Air Force One pilot recalls 9/11 attacks
11/13/2012 7:10 AM
11/13/2012 7:12 AM
Whenever President George W. Bush flew on Air Force One, Col. Mark Tillman was the principal pilot.
At the controls of the Boeing 747 that’s the presidential airborne command center, Tillman flew Bush to nearly every state and to dozens of foreign countries.
The blue-and-white aircraft has deep ties to Wichita, where Boeing has maintained, serviced and upgraded the two VC-25s that serve as Air Force One.
Tillman, 54, was selected by the White House as the nation’s 12th presidential pilot in 2001.
More than 5,000 of his 12,000 flight hours were in the cockpit of Air Force One, where he made more than 49 foreign trips to 75 countries.
Tillman, now a corporate pilot for Discount Tire, was the keynote speaker at Monday’s Wichita Aero Club meeting. He spoke to a packed room at the Doubletree by Hilton Hotel Wichita Airport.
Whenever he flew the president, threats against Air Force One were routine, Tillman said. And every threat was checked out.
But the most stressful day of his career came on Sept. 11, 2001. There was so much confusion and not much was known as the attacks on U.S. targets unfolded.
There were reports that Air Force One, code name “Angel,” was also a target, said Tillman, who retired from the Air Force in 2009. With those reports and numerous other reports of attacks and threats of attacks, it was difficult to assess what was really happening and what threats were serious.
Keeping Bush safe was the primary objective.
Bush was at an elementary school in Sarasota, Fla., reading to students, when the attacks occurred.
At first, officials knew only that a plane had hit the north tower of the World Trade Center, and initially many people assumed that it was an accident – not an attack.
Tillman and others were watching the news on TV when the second plane hit the south tower.
The telephones on board began ringing.
“At this point, we knew we were under attack,” Tillman said.
Bush immediately wanted to return to Washington, but Tillman and others thought it best to avoid the capital, which could be a target.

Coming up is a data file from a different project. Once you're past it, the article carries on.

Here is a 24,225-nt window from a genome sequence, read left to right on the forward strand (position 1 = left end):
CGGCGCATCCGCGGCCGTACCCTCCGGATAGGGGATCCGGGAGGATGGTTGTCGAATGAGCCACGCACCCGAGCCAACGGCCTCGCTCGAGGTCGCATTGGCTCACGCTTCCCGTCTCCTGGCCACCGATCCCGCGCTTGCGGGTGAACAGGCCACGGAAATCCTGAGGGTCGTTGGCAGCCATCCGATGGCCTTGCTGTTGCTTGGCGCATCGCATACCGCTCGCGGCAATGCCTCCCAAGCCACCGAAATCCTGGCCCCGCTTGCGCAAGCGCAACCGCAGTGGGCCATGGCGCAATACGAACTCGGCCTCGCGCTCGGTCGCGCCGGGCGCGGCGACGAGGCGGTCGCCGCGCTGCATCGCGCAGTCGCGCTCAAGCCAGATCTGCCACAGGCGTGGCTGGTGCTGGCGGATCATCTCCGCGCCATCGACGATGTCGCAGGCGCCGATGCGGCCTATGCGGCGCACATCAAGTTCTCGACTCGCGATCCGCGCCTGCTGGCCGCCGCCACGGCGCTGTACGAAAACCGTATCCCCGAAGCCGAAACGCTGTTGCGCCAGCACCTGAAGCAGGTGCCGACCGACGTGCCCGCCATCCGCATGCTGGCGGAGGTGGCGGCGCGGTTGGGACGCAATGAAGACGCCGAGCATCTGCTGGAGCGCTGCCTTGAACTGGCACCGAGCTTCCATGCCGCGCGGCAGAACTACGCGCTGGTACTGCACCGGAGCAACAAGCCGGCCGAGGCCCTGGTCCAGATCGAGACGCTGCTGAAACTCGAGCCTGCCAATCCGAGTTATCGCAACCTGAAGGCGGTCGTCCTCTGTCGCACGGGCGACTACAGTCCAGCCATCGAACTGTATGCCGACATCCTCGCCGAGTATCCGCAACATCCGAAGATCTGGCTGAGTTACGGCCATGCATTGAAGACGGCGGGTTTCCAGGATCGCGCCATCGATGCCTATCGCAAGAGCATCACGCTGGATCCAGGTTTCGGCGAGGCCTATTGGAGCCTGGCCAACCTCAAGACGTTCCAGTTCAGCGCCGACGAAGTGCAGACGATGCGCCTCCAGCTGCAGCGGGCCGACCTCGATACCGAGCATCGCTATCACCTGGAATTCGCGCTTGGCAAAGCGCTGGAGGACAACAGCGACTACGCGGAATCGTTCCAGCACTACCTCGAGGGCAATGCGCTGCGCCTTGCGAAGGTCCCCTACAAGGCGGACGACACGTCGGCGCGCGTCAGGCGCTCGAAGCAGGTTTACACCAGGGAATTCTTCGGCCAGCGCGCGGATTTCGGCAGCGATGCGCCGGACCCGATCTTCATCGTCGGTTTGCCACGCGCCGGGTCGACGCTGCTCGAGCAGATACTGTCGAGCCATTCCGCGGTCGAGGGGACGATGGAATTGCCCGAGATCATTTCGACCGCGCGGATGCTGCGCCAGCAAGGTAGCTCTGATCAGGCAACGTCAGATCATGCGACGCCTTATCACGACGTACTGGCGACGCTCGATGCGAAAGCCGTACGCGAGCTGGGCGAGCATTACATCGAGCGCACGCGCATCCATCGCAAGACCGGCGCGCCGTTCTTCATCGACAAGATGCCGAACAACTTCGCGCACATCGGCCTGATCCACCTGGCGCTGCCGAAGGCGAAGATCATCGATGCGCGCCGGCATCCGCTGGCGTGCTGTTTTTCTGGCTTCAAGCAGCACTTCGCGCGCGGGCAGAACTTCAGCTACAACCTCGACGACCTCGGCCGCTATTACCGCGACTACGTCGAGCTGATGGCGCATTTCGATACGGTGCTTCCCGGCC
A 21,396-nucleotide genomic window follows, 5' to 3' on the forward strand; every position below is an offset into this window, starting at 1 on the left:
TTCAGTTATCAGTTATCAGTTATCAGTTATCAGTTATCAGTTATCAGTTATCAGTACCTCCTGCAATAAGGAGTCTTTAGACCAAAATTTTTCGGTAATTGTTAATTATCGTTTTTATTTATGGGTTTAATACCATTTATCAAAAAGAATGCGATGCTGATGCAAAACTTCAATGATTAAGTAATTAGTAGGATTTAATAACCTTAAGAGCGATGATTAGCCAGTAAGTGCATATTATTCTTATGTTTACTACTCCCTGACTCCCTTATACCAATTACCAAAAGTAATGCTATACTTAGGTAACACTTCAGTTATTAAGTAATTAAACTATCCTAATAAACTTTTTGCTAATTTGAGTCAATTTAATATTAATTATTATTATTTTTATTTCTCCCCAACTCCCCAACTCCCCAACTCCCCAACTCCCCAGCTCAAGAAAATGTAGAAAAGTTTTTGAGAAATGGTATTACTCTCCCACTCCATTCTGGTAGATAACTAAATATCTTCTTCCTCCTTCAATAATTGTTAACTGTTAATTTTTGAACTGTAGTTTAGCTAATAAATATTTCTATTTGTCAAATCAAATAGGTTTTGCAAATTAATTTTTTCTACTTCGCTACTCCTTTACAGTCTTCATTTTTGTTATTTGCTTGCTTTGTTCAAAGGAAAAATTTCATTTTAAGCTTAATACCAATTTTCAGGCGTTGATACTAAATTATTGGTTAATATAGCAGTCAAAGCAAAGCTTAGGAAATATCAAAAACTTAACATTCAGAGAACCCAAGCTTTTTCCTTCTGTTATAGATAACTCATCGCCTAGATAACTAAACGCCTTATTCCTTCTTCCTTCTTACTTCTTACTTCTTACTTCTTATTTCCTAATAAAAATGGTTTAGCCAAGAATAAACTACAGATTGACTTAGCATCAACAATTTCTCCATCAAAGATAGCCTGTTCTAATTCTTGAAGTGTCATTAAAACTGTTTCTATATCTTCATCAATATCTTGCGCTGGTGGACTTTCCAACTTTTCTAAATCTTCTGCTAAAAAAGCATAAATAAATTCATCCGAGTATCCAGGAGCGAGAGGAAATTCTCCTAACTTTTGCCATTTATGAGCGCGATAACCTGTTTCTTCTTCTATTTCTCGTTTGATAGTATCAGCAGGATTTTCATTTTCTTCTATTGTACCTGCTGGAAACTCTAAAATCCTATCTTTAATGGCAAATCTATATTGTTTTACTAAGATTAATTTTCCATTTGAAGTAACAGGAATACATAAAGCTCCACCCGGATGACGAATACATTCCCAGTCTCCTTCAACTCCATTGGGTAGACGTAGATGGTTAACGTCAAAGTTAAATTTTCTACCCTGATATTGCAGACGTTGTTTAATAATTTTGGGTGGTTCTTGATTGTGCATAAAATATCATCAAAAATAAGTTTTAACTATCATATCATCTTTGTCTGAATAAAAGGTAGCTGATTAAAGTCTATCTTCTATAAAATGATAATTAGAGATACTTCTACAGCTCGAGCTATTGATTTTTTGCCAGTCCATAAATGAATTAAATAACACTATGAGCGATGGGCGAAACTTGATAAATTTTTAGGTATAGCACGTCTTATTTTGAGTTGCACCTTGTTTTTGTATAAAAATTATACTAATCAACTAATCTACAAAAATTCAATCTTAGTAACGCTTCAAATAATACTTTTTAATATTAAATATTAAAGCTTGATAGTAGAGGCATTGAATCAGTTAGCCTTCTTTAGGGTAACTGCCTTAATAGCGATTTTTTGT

As Secret Service agents rushed Bush to the plane, Tillman had already started one of the plane’s engines.
That’s when they learned that the Pentagon was hit.
They had to assume they also would be under attack in Florida, Tillman said.
As they were ready to take off, they were told about an unidentified potential shooter at the end of the runway.
In order to stay far away from the man, Tillman took off in the opposite direction – with a tail wind.
It turned that the potential shooter was a man with his two children – and a video camera.
Bad timing on his part, Tillman said.
“I assume his kids are Secret Service agents today, because they got to meet the Secret Service up close and personally that day,” he said.
Flying toward Gainesville, they received word from air traffic control that an airplane above them out of radio contact was descending into them.
They weren’t sure whether it was another hijacked airplane.
Tillman headed out to the Gulf of Mexico.
The plane was an unsuspecting airliner that had lost its transponder, and the pilot was on another frequency talking to the airline.
It was over the Gulf that they saw fighter jets coming upon them, only no one knew for sure who they were.
There were fears the planes were piloted by foreign nationals.
Those fears were put to rest after one of the pilots radioed and said they were from Texas – and had the accent to prove it.
Trying to find a safe place for the president to address the nation, Tillman headed to Barksdale Air Force Base in Louisiana, then went flew to Offutt Air Force Base in Nebraska.
Later that same day, they returned to Andrews Air Force Base near Washington, and Bush addressed the nation from the White House.
Tillman also was in command of Air Force One when Bush traveled to Iraq on Thanksgiving Day 2003 to surprise U.S. troops. Only a handful of people knew about the difficult, covert trip into a war zone. Bush wanted to keep it a secret so that no service man or woman would be at risk, Tillman said.
Tillman received the necessary clearances by calling it a USO plane carrying country-western singers.
Once in the air, they put out false radio calls describing the airplane as a different model.
Above Great Britain, another pilot saw the distinctive plane and asked over the radio whether it was Air Force One.
He was told it was a Gulfstream.
“Right,” the pilot said with a laugh. “Cheerio.”
Once there, Bush served dinner to the troops, not taking time to eat himself.
It’s a day Tillman won’t forget.
Tillman’s responsibilities included all aspects of the operations of Air Force One.
They included security, planning, maintenance, parts, facilities, communications, food service, budgeting, personnel, training and emergency action plans.
He worked closely with Boeing Wichita and traveled to Wichita many times.
“They’re an amazing group of people,” Tillman said of the Boeing employees. They “took care of every inch of the airplane.”
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